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Guest Lecture on “Feasibility of Granting Transit Facility to India for Afghanistan and CARs.”

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Guest Speaker Dr Kamal Monnoo  Member BOG IPRI and Director Samira Fabrics, gave a presentation on April 17, 2014 on “Feasibility of Granting Transit Facility to India for Afghanistan and CARs” to IPRI scholars at IPRI Conference Hall.

Dr Monnoo began his presentation by raising the question whether or not and how to grant India transit facility via Pakistan for Afghanistan and the Central Asian Republics.  He said the feasibility of granting trade facility to India was not limited to a mere bilateral arrangement between Pakistan and India, but carried much wider regional implications. The eight member countries of the South Asian Association for Regional Cooperation (SAARC) accounted for around a quarter of humanity, with a population of nearly 1.7 billion. However, SAARC only had a combined share of 3% of world GDP, roughly 2% of world exports and imports and around 1.7% of world inward FDI.Although, the South Asian economies were now increasingly looking to exploit the benefits of greater market openness, their performance lagged behind other regions. Intraregional trade for the SAARC region stood at 2% of GDP compared to 40% for the South East Asian region. The trade as a percentage of GDP had risen from 19% to 30% between 1994 and 2010, but was still well below other regions like East Asia (58%) and Europe (66%). To address this challenge of low trade and GDP in the region the logjam of relations between Pakistan and India must be resolved first.

He said that China must be taken as an inspiration thathow it conducted itself in neighborly disputes in the East China Sea with Japan and in the South China Sea with the Philippines.Under Deng Xiaoping, China truly began to emerge as a global economic power; the policy on territorial disputes was set aside and worked with the opposing party to exploit mutual resources and potential. So if countries around Pakistan could cast aside territorial disputes (at least in the short term) to address poverty and lack of development at home, so why couldn’t Pakistan and India?

On the question that what should be the framework of mutual cooperation, Dr Monnoo said that there were lessons to be learned from successful examples of regional trade, Free Trade Areas (FTAs) and common currency zones. The underlying benefits of integrating markets with larger populations became visible over longer term in shape of emergence of optimized and highly competitive regional supply chains. On the other hand, the challenges of integrating such markets and supply chains mainly came down to the sheer willingness and ability of nations to balance national interests with the benefits of bilateral economic linkages. The three key issues that emerged from this were: 1) identification of the existing frameworks of regional, sub-regional and bilateral cooperation, 2) reflections on the path-making. Here, China-Japan- Republic of Korea (ROK) Free Trade Talks (FTT) could be used as a model, and 3) implications of Pakistan-India economic linkages and an invitation for new thinking on SAARC integration.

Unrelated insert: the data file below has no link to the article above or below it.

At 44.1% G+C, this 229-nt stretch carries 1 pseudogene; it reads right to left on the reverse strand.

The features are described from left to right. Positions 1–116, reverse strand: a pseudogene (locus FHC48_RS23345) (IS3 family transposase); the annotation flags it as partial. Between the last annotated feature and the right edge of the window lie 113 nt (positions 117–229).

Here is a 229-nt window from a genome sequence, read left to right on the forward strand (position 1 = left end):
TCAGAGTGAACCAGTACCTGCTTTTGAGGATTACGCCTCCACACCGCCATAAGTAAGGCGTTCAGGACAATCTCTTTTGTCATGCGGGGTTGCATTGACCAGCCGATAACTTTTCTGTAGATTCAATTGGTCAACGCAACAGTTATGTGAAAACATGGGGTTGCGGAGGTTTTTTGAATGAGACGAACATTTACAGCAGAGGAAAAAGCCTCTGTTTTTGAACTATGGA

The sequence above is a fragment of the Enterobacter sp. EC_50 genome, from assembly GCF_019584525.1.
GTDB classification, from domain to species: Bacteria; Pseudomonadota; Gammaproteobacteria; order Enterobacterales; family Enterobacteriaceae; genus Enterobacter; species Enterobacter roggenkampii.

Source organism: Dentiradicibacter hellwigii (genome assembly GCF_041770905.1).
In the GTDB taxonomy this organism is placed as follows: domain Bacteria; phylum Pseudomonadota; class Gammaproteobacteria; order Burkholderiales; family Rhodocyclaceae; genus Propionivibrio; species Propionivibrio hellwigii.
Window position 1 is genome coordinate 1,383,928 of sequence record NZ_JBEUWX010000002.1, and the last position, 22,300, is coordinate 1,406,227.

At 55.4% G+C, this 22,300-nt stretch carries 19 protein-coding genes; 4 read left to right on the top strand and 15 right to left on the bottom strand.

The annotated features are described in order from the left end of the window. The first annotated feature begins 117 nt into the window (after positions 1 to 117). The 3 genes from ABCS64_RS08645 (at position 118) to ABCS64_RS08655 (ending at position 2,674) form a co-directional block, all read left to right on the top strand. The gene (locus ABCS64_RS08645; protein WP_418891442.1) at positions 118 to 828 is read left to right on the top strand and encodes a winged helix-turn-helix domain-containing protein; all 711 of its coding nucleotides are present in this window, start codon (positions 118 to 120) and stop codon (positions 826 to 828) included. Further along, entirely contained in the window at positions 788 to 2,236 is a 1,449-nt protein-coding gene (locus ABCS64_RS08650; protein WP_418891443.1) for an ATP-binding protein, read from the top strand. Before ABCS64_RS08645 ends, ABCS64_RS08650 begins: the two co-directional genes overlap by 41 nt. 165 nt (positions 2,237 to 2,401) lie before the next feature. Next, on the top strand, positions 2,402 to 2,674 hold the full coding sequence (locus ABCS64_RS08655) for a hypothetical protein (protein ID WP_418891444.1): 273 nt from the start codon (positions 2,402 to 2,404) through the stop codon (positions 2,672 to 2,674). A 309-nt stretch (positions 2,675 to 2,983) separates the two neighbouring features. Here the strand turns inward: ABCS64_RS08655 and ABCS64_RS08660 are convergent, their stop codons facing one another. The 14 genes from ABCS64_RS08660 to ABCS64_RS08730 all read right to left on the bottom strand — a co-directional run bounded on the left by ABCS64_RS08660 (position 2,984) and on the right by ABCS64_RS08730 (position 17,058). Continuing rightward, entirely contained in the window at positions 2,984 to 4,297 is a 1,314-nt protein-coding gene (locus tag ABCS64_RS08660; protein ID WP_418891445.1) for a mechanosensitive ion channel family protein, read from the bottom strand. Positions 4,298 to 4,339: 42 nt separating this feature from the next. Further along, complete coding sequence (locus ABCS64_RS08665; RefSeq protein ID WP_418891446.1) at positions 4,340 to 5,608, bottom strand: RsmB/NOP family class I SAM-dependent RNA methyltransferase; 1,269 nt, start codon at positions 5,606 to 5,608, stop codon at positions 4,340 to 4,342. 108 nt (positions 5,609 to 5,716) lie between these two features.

However, in the context of South Asia and especially in the case of Pakistan and India, there existed some serious security concerns.India had never shown concern about the necessity of creating long term important linkages such as technology transfer, joint resource management mechanism, cross border investments, financial connectivity, regional anti-trust treaties, equal opportunity amongst SAARC nations, and devising joint regional legislation on rules of doing business. India was eager to gain direct access to Central Asia and Europe via Pakistan, but not willing to offer any such reciprocal accessibility to Pakistan on its eastern and northern sides. The Indo-Afghan Agreement, which covered a wide ambit from humanitarian assistance ranging from education to capacity development, portrays India’s policy that still remained more focused on isolating or encircling Pakistan than to become its vibrant economic partner.